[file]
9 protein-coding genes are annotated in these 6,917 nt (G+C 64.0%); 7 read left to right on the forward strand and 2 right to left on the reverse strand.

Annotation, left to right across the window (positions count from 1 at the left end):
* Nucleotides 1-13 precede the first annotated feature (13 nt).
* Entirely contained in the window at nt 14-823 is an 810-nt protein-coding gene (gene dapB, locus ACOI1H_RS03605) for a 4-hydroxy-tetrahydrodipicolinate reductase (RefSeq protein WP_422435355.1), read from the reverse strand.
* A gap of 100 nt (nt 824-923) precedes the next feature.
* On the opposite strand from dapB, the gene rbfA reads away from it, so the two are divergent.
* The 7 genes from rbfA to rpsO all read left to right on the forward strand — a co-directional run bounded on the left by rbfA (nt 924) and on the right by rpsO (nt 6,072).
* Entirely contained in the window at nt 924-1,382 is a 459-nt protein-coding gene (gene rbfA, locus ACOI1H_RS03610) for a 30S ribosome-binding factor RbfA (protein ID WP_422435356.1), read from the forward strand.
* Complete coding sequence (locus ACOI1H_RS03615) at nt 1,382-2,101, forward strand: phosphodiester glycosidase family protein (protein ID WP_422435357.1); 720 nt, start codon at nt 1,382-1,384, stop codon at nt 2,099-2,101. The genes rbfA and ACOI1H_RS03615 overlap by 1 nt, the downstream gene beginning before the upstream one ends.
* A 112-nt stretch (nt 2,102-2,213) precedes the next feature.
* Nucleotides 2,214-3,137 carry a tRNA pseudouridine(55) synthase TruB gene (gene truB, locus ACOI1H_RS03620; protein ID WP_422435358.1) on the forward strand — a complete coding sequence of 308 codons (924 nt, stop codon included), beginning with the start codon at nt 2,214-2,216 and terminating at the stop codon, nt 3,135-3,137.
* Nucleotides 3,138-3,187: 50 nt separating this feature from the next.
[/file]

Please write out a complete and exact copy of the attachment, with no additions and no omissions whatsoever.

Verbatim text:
9 protein-coding genes are annotated in these 6,917 nt (G+C 64.0%); 7 read left to right on the forward strand and 2 right to left on the reverse strand.

Annotation, left to right across the window (positions count from 1 at the left end):
* Nucleotides 1-13 precede the first annotated feature (13 nt).
* Entirely contained in the window at nt 14-823 is an 810-nt protein-coding gene (gene dapB, locus ACOI1H_RS03605) for a 4-hydroxy-tetrahydrodipicolinate reductase (RefSeq protein WP_422435355.1), read from the reverse strand.
* A gap of 100 nt (nt 824-923) precedes the next feature.
* On the opposite strand from dapB, the gene rbfA reads away from it, so the two are divergent.
* The 7 genes from rbfA to rpsO all read left to right on the forward strand — a co-directional run bounded on the left by rbfA (nt 924) and on the right by rpsO (nt 6,072).
* Entirely contained in the window at nt 924-1,382 is a 459-nt protein-coding gene (gene rbfA, locus ACOI1H_RS03610) for a 30S ribosome-binding factor RbfA (protein ID WP_422435356.1), read from the forward strand.
* Complete coding sequence (locus ACOI1H_RS03615) at nt 1,382-2,101, forward strand: phosphodiester glycosidase family protein (protein ID WP_422435357.1); 720 nt, start codon at nt 1,382-1,384, stop codon at nt 2,099-2,101. The genes rbfA and ACOI1H_RS03615 overlap by 1 nt, the downstream gene beginning before the upstream one ends.
* A 112-nt stretch (nt 2,102-2,213) precedes the next feature.
* Nucleotides 2,214-3,137 carry a tRNA pseudouridine(55) synthase TruB gene (gene truB, locus ACOI1H_RS03620; protein ID WP_422435358.1) on the forward strand — a complete coding sequence of 308 codons (924 nt, stop codon included), beginning with the start codon at nt 2,214-2,216 and terminating at the stop codon, nt 3,135-3,137.
* Nucleotides 3,138-3,187: 50 nt separating this feature from the next.